Author Topic: Long on Vanguard or...  (Read 3653 times)

Dropbear

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Long on Vanguard or...
« on: January 05, 2020, 02:26:22 AM »
Hi all,

Can I please ask a question for the brainstrust, mostly on behalf of an interested family member of mine:

Is it safe to go long on Vanguard?

Whether investing via ETFs or managed funds, how do people feel about having a significant proportion of one's investment in Vanguard passive indexing products?

Is it prudent to mix in other companies' products, such as Blackrock, or is the Vanguard ship fairly steady - as long as investors have adequate plans to buy-and-hold a suitable asset allocation and ride out any potential share market crash?

Thanks!

mrmoonymartian

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Dropbear

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Re: Long on Vanguard or...
« Reply #2 on: January 06, 2020, 01:50:06 AM »
Thanks Moony, that's very helpful!  (I did a search but didn't have the right words to describe this kind of risk.)

mjr

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Re: Long on Vanguard or...
« Reply #3 on: January 09, 2020, 05:32:26 PM »
Vanguard Australia is not owned by the fund members like it is in the US.  Vanguard Investments Australia Ltd is a wholly owned subsidiary of The Vanguard Group, Inc.  It's owned by the US company.

But the key point is that the funds are held in trusts the underlying assets are not owned by Vanguard and are usually held by a third-party custodian, making them unavailable to creditors in the event of default.  So, even if Vanguard went belly-up, the bulk of the funds are safe.  The other concern would be fraud, but I think I can rely on the Vanguard brand and Vanguard Australia's auditors to ensure that there's no funny business going on.

They better be safe, I have a couple of million in Vangaurd funds.


Dropbear

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Re: Long on Vanguard or...
« Reply #4 on: January 11, 2020, 04:44:44 PM »
Thanks mjr!

It sounds like these ownership and trust structures are a point of difference for Vanguard relative to other alternative options.

mjr

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Re: Long on Vanguard or...
« Reply #5 on: January 11, 2020, 08:31:54 PM »
Actually, I' be very surprised if similar companies didn't use trusts as well.  But I haven't investigated other companies, so I make no claims either way.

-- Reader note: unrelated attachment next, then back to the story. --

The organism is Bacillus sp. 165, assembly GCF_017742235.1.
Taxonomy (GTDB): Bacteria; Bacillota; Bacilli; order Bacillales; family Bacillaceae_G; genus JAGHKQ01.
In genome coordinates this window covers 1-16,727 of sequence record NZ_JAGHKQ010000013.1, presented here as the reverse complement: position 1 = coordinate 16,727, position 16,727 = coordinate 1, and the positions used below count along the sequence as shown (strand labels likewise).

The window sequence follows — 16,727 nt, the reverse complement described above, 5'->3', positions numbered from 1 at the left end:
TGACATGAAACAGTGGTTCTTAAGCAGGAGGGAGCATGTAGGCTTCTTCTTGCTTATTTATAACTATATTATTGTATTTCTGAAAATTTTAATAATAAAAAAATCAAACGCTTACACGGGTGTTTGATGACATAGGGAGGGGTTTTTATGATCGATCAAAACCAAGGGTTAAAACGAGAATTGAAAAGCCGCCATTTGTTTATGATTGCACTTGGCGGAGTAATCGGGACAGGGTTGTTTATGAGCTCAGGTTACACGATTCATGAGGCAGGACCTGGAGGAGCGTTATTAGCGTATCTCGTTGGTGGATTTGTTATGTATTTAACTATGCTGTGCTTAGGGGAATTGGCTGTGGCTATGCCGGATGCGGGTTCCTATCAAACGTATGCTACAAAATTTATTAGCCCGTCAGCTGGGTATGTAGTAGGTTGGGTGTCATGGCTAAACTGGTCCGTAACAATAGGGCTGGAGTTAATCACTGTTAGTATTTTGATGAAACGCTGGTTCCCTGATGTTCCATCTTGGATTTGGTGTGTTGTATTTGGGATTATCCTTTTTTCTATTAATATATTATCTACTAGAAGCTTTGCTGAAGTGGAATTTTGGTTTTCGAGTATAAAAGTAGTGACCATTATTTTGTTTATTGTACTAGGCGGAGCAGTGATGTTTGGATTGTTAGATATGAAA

marty998

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Re: Long on Vanguard or...
« Reply #6 on: January 11, 2020, 09:00:04 PM »
Most mutual funds and ETFs in Australia are set up as trusts, with a trustee board empowered to act in the interests of the unit holders*, and with an external custodian** holding the assets on behalf of the trust to reduce the risk of misappropriation of assets by the Manager (Vanguard).  The exception is Listed Investment Companies which are... surprise, companies, but given they have additional ASX disclosure requirements one could argue that is an additional check and balance in the investors favour.

* This is where the retail superannuation funds came unstuck at the royal commission. Because the trustee and the board members of the trustee were the profit generating company that benefited by charging the unitholders fees.

** Blockchain technology would eliminate the need for custodians. Some intense lobbying behind the scenes must be happening because the technology has been available for years but hasn't been implemented yet. Another example of the industry putting fees and profits ahead of investors.

Dropbear

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Re: Long on Vanguard or...
« Reply #7 on: January 12, 2020, 07:38:14 PM »
Other than Vangard, similar fund providers appear to be Betashares and Blackrock, for example.  They're for-profit companies, though, right?

marty998

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Re: Long on Vanguard or...
« Reply #8 on: January 13, 2020, 01:21:45 PM »
Other than Vangard, similar fund providers appear to be Betashares and Blackrock, for example.  They're for-profit companies, though, right?

State Street is another one. Yes they are for-profits.

But their fees are comparable. They have to be with a basic index product.

MustacheAndaHalf

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Re: Long on Vanguard or...
« Reply #9 on: January 14, 2020, 11:27:40 PM »
A note about safety of assets: pyramid schemes and fraud almost never use a third-party custodian to hold assets.  The most famous fraud / pyramid scheme, Bernie Madoff, used false reports that claimed to have assets at a third-party custodian.  The U.S. SEC never checked.  If they had taken any (falsified) report of assets and tried to verify it, the entire Madoff scheme would have collapsed, instead of waiting for the 2008 crisis.

The separation of client accounts (Vanguard) and holder of assets (various banks, acting as custodians) makes fraud extremely difficult, in case that's your concern.

Dropbear

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Re: Long on Vanguard or...
« Reply #10 on: January 17, 2020, 07:40:38 PM »
Thanks Marty and MustacheandaHalf.  We were interested in any kind of risk that could impact a company like this, and are glad to hear about Vanguard's focus on and protections of clients' interests.